Effects animators supply motion to things that are not characters. This course will explore how to apply principles of force and motion to props, vehicles, mechanical devices and natural phenomena, such as fire, water, and other elements and atmospheric conditions. Students will execute concepts using both traditional and digital techniques in cartoon and realistic environments. 

Visual Development
One semester: 3 studio credits
Visual development skills are essential for creating compelling images that will engage an audience. Through lectures, demonstrations and individual projects, this course will expand students’ visual vocabulary and sharpen their analytical skills. Topics will include: principles of compositions; camera dynamics and staging guidelines for thumbnail sketching, storyboarding and finished concept art; understanding value arrangement and color fundamentals; perspective as an expressive tool; character design analysis. Projects are designed to replicate professional assignments and will include developing exterior and interior environments with character placement. Students will show works-in-progress for continuing critique throughout the semester. 

Creating Unforgettable Characters
One semester: 3 studio credits
This course will delve into the process of creating animated characters. Methods of researching, creating a backstory and understanding character psychology will be discussed and analyzed. Classic characters such as Bugs Bunny, Daffy Duck, Wile E. Coyote, and Beavis and Butt-Head will be screened and studied. Students will design and produce a profile on a character of their own creation. 

Developing the Animated Series
One semester: 3 studio credits
The fundamentals of developing, pitching and producing an animated series will be the focus of this course. Students will develop their own original concept, building upon the lessons presented through weekly lectures. The course will culminate in the creation of a complete, ready-to-pitch series bible. In addition to the creative development process, students will also learn about the media landscape, audiences and demographics, the art of pitching, digital and merchandising extensions, deal making and the basics of series production management. The course will be a combination of lectures, discussions, guest speakers, and in-class critiques and exercises.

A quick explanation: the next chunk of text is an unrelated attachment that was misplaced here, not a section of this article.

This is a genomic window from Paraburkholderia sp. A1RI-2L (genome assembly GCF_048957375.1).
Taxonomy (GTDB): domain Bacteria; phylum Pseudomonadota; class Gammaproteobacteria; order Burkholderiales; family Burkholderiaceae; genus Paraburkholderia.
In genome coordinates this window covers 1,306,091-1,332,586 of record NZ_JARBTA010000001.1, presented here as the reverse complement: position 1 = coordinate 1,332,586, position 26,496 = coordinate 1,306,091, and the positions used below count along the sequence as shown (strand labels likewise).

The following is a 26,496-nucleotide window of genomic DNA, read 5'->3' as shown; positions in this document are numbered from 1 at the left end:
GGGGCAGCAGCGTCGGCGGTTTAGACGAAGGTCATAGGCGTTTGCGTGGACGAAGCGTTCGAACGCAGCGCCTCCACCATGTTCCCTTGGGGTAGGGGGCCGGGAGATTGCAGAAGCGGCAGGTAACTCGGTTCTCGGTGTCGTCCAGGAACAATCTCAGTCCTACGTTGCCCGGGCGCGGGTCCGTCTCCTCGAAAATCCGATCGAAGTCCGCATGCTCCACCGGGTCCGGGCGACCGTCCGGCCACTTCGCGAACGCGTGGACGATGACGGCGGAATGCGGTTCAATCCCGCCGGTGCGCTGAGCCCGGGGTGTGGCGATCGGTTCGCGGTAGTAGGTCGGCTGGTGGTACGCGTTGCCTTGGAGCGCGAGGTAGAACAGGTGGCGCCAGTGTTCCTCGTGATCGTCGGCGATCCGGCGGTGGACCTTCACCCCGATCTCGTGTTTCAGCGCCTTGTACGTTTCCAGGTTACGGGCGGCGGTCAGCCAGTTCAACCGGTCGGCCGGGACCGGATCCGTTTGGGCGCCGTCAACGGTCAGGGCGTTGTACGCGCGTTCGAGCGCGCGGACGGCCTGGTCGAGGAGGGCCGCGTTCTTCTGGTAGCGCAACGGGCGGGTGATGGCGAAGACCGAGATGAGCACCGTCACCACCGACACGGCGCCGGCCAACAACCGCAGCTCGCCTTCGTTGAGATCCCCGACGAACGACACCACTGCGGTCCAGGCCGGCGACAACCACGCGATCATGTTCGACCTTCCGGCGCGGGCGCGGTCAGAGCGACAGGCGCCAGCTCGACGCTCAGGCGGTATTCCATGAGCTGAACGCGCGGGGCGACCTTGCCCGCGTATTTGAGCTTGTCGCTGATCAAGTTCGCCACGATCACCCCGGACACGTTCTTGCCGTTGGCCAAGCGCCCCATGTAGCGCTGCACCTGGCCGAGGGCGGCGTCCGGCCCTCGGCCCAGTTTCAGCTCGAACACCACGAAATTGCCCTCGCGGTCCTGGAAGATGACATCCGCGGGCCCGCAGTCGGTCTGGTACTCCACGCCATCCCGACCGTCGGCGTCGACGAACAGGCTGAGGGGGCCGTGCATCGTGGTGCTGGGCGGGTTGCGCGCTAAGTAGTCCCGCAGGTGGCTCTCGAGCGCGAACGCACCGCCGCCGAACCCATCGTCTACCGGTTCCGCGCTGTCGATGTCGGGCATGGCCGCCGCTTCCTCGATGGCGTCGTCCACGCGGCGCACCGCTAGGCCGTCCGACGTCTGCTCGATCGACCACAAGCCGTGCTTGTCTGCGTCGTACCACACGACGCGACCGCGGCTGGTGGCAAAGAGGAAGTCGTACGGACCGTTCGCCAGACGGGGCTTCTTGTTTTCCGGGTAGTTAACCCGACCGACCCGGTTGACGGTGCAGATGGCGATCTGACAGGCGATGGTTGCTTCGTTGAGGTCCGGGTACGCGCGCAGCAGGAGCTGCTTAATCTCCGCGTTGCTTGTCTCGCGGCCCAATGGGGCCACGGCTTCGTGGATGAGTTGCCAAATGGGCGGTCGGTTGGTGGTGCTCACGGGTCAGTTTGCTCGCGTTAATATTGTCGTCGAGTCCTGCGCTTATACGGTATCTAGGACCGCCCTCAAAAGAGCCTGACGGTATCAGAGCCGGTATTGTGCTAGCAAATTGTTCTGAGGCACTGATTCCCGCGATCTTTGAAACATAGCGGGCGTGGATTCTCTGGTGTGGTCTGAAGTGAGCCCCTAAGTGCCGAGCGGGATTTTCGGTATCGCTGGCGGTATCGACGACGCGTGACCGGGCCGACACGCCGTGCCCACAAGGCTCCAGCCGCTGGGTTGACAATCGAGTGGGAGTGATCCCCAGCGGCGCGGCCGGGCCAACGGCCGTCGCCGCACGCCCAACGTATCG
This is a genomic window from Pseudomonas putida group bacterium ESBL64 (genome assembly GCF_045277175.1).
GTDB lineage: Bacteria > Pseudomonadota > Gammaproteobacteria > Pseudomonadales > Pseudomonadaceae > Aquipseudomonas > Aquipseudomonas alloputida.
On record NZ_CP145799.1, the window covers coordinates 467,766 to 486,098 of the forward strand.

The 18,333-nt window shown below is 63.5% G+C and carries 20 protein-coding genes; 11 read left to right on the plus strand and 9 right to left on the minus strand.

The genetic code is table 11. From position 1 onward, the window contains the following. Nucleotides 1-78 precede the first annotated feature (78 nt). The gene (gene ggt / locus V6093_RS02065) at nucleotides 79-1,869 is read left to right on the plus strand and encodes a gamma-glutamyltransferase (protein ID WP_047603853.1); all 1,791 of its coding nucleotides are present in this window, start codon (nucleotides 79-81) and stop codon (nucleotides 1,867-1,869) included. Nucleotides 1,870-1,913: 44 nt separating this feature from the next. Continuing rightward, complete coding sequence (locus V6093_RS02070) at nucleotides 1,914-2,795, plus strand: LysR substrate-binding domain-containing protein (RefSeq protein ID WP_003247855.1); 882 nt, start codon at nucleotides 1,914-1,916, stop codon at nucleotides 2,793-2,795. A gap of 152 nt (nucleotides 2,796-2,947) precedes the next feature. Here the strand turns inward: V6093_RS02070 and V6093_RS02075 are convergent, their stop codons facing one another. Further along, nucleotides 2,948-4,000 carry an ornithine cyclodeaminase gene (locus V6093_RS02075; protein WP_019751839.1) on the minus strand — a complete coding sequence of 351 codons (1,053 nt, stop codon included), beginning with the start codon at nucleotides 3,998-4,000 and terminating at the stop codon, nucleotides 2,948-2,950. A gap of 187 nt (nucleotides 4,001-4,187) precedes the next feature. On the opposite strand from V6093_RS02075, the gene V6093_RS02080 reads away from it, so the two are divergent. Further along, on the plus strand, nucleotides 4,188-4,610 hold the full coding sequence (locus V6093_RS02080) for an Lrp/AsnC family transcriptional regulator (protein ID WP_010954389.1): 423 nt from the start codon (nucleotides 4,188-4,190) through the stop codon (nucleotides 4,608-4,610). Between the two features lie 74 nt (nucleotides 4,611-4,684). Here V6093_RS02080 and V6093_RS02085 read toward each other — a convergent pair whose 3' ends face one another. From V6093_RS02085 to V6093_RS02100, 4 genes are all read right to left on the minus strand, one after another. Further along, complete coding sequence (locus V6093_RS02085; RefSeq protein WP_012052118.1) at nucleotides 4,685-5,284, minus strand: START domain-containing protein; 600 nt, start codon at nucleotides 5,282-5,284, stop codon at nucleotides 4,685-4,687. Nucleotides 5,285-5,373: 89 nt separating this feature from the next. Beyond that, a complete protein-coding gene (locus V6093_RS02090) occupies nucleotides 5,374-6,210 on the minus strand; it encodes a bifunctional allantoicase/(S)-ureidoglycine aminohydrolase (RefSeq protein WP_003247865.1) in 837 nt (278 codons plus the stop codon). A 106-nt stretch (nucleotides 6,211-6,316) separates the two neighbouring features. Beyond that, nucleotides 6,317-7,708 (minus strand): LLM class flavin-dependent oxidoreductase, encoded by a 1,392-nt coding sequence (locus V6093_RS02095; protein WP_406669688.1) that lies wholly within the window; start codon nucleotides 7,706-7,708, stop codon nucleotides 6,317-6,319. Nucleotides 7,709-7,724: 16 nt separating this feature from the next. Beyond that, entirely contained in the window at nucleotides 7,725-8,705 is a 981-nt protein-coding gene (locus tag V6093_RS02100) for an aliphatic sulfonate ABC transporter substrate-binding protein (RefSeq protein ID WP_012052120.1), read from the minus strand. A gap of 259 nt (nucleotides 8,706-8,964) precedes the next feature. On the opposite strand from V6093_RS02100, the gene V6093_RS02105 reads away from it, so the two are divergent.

Basic Modeling and Animation with Maya I
One semester: 3 studio credits
Autodesk Maya is widely used in the 3D animation industry and is highly regarded for its modeling, animation and visual effects capabilities. Starting with storyboards, students will then learn modeling, cameras, lighting, surfaces, motion scripting and rendering. Several examples of high-end 3D animation will be demonstrated and analyzed. 

Basic Modeling and Animation with Maya II
Monday 9:00-11:50
One semester: 3 studio credits
A continuation of SMD-3228, Basic Modeling and Animation with Maya I, this course will explore Maya’s more advanced tools and capabilities through in-class exercises and assigned projects. Topics include character design, animation, skeletal rigging, dynamics, particles and shading. 

AND-3251 / AND-3252
Advance Screenwriting for Animation I and II
Two semesters: 3 studio credits per semester
These courses will prepare students for a career in animation screenwriting and story development. Its objectives are to explore cutting-edge animation screenwriting skills, modern animation story design, innovative interweaving character-arcs, and executing a “studio worthy” animation screenplay. Projects will be tracked on Google Docs by the entire class in order to understand how a studio develops multiple projects simultaneously–thus preparing students to work as a story editors and development executives at a studio or network. Skills covered in the courses are based on techniques used at Disney and 20th Century Fox. By the end of the spring semester, students will have a completed animation script and the skills to work in development, as well as experience in developing an animation script through its various stages, from logline to story structure to marketing animation characters and multiplatform franchising. An emphasis will be placed on honing dialogue that appeals to both children and adults. 

Basic After Effects Techniques I
One semester: 3 studio credits
Adobe After Effects is a powerful compositing and animation tool used in visual effects, 2D and 3D animation, and broadcast graphics. Using keyframes, we will cover how to animate masks and filters over time, to create precise motion paths using Bézier curves and to achieve complex layered compositions. 

Basic After Effects Techniques II
One semester: 3 studio credits